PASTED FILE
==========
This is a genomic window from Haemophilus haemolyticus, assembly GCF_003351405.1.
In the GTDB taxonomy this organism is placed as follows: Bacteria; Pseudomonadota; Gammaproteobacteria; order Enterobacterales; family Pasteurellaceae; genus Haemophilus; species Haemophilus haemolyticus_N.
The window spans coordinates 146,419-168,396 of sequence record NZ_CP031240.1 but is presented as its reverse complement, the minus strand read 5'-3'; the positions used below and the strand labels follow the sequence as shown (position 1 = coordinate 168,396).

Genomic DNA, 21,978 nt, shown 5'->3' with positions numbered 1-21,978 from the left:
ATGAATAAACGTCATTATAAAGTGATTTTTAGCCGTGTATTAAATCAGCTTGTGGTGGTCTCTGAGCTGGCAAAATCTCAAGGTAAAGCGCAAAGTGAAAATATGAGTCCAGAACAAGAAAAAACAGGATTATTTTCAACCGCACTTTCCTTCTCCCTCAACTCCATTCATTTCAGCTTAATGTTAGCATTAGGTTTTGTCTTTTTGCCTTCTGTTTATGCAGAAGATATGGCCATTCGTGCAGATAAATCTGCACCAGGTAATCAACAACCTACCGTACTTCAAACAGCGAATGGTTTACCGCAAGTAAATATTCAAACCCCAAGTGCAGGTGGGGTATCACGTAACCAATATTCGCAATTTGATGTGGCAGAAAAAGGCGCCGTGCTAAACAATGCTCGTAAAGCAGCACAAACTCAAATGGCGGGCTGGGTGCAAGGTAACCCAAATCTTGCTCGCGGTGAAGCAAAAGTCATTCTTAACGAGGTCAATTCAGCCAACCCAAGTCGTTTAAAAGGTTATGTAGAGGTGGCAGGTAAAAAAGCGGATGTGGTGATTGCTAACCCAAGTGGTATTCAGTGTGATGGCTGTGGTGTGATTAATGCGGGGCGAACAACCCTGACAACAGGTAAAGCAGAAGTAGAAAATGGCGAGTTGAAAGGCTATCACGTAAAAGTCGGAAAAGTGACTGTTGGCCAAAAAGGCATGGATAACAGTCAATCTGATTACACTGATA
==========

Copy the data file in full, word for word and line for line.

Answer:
This is a genomic window from Haemophilus haemolyticus, assembly GCF_003351405.1.
In the GTDB taxonomy this organism is placed as follows: Bacteria; Pseudomonadota; Gammaproteobacteria; order Enterobacterales; family Pasteurellaceae; genus Haemophilus; species Haemophilus haemolyticus_N.
The window spans coordinates 146,419-168,396 of sequence record NZ_CP031240.1 but is presented as its reverse complement, the minus strand read 5'-3'; the positions used below and the strand labels follow the sequence as shown (position 1 = coordinate 168,396).

Genomic DNA, 21,978 nt, shown 5'->3' with positions numbered 1-21,978 from the left:
ATGAATAAACGTCATTATAAAGTGATTTTTAGCCGTGTATTAAATCAGCTTGTGGTGGTCTCTGAGCTGGCAAAATCTCAAGGTAAAGCGCAAAGTGAAAATATGAGTCCAGAACAAGAAAAAACAGGATTATTTTCAACCGCACTTTCCTTCTCCCTCAACTCCATTCATTTCAGCTTAATGTTAGCATTAGGTTTTGTCTTTTTGCCTTCTGTTTATGCAGAAGATATGGCCATTCGTGCAGATAAATCTGCACCAGGTAATCAACAACCTACCGTACTTCAAACAGCGAATGGTTTACCGCAAGTAAATATTCAAACCCCAAGTGCAGGTGGGGTATCACGTAACCAATATTCGCAATTTGATGTGGCAGAAAAAGGCGCCGTGCTAAACAATGCTCGTAAAGCAGCACAAACTCAAATGGCGGGCTGGGTGCAAGGTAACCCAAATCTTGCTCGCGGTGAAGCAAAAGTCATTCTTAACGAGGTCAATTCAGCCAACCCAAGTCGTTTAAAAGGTTATGTAGAGGTGGCAGGTAAAAAAGCGGATGTGGTGATTGCTAACCCAAGTGGTATTCAGTGTGATGGCTGTGGTGTGATTAATGCGGGGCGAACAACCCTGACAACAGGTAAAGCAGAAGTAGAAAATGGCGAGTTGAAAGGCTATCACGTAAAAGTCGGAAAAGTGACTGTTGGCCAAAAAGGCATGGATAACAGTCAATCTGATTACACTGATA